The problem with this idea of a warm and wet early Mars is that the sun was fainter in the past, thereby providing even less energy than today to help thaw a frozen planet. One possibility is that early Mars had a much thicker greenhouse atmosphere than today, which could have provided enough additional warming to melt the ice. However, many climate models struggle to provide sufficient warming, even with a dense carbon dioxide atmosphere. Another option is that episodes of volcanic eruptions of meteor impacts could have temporarily warmed Mars long enough for water to flow and carve the fluvial features we see today. However, this type of episodic warming may not provide enough rainfall to carve the martian valleys observed today.

In a recent paper published in Earth and Planetary Science Letters, titled “Climate cycling on early Mars caused by the carbonate-silicate cycle,” my co-authors and I propose that climate cycling between warm and glacial states could have occurred on early Mars, driven by the carbonate-silicate cycle as we discuss in a previous study. For early Mars, the accumulation of greenhouse gases may have risen and fallen in episodic cycles, providing punctuated periods of warmth for carving the martian valleys. Our proposed hypothesis combines the notion of enhanced greenhouse warming with episodic warming, which can potentially be tested by future exploration of the martian surface.

The outer edge of the habitable zone is traditionally defined as the outermost orbital distance at which a planet could sustain liquid water on its surface. At this distance orbit, Earth-like planets with plate tectonics (or a similar process for recycling volatiles) should build up dense carbon dioxide atmospheres that help offset the reduction in starlight. Carbon dioxide released from volcanoes provides additional greenhouse warming, although rainwater dissolves some of this. The amount of carbonic acid that dissolves in rainwater and reaches the ground depends upon the temperature: the colder it gets, the less carbon dioxide gets rained out of the atmosphere. This feedback is part of the carbonate-silicate cycle, which regulates an Earth-like planet’s carbon dioxide over geologic (million year) time scales.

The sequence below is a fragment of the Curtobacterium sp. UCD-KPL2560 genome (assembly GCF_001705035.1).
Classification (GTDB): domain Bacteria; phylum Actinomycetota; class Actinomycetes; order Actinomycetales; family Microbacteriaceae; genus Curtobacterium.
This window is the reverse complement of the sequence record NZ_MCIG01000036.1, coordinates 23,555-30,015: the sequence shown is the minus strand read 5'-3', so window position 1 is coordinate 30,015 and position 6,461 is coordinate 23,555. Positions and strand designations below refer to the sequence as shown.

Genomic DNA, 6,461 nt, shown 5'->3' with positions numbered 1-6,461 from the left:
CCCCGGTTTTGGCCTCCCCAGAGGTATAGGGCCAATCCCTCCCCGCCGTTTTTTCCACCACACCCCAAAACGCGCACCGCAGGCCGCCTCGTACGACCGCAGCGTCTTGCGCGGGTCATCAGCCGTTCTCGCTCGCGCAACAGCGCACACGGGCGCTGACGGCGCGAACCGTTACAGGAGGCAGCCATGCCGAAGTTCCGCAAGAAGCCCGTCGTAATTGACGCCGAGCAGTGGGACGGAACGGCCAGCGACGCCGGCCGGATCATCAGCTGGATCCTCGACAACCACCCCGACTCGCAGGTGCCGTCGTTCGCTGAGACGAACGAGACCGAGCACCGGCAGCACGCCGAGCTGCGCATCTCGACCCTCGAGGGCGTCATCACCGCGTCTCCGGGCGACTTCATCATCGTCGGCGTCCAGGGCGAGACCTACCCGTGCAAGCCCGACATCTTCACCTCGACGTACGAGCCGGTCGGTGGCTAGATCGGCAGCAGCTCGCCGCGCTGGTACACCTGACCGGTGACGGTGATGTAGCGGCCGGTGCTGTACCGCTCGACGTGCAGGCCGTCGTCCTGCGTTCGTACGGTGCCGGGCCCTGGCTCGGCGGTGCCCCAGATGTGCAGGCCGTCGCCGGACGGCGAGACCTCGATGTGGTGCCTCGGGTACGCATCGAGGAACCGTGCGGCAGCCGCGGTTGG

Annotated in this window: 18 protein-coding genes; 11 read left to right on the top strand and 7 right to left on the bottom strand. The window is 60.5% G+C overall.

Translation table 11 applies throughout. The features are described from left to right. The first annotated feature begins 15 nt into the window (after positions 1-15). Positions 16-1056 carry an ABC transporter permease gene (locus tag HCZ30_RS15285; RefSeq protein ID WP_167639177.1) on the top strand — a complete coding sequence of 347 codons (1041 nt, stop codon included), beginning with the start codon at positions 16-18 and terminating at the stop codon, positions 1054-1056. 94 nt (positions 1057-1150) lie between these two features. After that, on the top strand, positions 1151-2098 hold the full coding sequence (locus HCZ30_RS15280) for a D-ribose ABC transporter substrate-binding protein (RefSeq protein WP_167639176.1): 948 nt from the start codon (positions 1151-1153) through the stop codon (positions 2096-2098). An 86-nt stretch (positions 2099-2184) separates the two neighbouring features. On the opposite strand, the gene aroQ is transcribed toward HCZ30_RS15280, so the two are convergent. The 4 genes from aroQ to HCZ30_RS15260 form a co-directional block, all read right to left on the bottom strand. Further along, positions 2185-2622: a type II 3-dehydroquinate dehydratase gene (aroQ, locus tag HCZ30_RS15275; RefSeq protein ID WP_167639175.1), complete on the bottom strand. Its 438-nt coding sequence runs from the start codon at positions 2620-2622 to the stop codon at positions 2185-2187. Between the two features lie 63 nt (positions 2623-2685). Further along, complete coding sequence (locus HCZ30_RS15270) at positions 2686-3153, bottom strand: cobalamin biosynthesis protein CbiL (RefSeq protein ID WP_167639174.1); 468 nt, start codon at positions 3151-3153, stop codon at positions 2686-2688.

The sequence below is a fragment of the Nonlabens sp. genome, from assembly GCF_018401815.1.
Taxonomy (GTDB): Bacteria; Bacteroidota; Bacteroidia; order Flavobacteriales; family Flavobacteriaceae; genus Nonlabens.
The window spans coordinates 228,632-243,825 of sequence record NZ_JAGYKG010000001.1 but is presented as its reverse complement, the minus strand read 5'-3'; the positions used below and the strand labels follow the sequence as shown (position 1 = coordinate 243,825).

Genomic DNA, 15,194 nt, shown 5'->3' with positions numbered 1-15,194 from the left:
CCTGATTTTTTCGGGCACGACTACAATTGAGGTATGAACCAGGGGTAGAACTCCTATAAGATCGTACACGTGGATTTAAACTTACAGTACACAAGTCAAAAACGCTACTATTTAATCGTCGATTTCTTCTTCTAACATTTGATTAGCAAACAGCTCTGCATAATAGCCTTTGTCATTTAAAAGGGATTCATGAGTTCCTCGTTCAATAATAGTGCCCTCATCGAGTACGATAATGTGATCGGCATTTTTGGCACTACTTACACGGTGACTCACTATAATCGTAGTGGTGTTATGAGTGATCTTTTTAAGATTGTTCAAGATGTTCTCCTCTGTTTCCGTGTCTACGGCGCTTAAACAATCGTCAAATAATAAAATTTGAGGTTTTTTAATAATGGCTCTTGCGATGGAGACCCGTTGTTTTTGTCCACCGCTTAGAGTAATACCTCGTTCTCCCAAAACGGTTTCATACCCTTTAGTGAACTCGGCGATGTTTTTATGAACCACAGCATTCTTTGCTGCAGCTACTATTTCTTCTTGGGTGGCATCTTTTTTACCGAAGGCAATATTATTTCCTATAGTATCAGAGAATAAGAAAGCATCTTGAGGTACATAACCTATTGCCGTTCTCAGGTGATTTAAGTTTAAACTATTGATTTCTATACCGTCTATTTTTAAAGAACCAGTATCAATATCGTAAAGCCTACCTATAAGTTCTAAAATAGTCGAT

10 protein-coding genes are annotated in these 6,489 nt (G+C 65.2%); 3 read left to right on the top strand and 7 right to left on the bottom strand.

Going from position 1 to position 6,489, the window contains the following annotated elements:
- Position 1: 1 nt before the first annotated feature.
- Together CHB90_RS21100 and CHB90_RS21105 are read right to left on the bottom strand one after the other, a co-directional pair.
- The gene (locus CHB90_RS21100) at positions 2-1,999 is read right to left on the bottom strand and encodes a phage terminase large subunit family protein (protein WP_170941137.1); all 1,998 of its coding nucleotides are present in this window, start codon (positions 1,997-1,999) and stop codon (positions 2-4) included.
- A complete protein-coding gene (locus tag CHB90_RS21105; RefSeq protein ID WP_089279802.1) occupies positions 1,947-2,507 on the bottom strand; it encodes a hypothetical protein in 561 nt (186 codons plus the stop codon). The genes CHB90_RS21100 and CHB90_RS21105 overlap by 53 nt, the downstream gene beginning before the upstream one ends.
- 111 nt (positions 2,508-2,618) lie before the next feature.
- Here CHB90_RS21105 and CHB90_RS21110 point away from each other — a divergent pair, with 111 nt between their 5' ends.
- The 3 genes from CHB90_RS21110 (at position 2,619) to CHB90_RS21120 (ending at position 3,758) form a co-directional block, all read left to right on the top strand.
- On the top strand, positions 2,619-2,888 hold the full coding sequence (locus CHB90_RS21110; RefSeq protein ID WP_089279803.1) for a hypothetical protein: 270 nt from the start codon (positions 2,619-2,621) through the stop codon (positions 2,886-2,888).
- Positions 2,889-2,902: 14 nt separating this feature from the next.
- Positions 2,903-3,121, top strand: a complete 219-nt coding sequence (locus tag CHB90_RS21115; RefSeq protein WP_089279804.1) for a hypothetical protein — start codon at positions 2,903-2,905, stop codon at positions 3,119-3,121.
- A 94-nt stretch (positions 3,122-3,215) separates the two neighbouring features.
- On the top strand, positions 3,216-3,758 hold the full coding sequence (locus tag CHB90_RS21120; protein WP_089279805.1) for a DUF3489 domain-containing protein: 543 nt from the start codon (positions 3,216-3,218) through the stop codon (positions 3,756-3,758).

In a recent paper published in The Astrophysical Journal, titled “Limit cycles can reduce the width of the habitable zone,” my co-authors and I examine the propensity of this carbonate-silicate cycle to cause a planet to oscillate between completely frozen and completely ice-free climate states. We update a simplified climate model to account for the increase in weathering that occurs as a planet builds up a dense carbon dioxide atmosphere. Beginning with a planet in completely ice-covered conditions, we allow volcanic outgassing of carbon dioxide to continue until the planet melts from the enhanced greenhouse effect. However, under certain conditions, the planet will then start to rain out and weather the atmospheric carbon dioxide at such a fast rate that the greenhouse effect decreases and the planet again plummets into global glaciation.

This type of climate cycle between glacial and ice-free states is not likely to occur on Earth today, but such cycles might have been possible on early Earth during the Hadean eon. Extrasolar planets may also be prone to this type of climate cycling, although predicting whether or not this should occur depends upon knowing a planet’s volcanic outgassing rate. Our climate calculations place boundaries on the conditions under which we should expect such climate cycles to occur for Earth-like planets orbiting a range of different stars.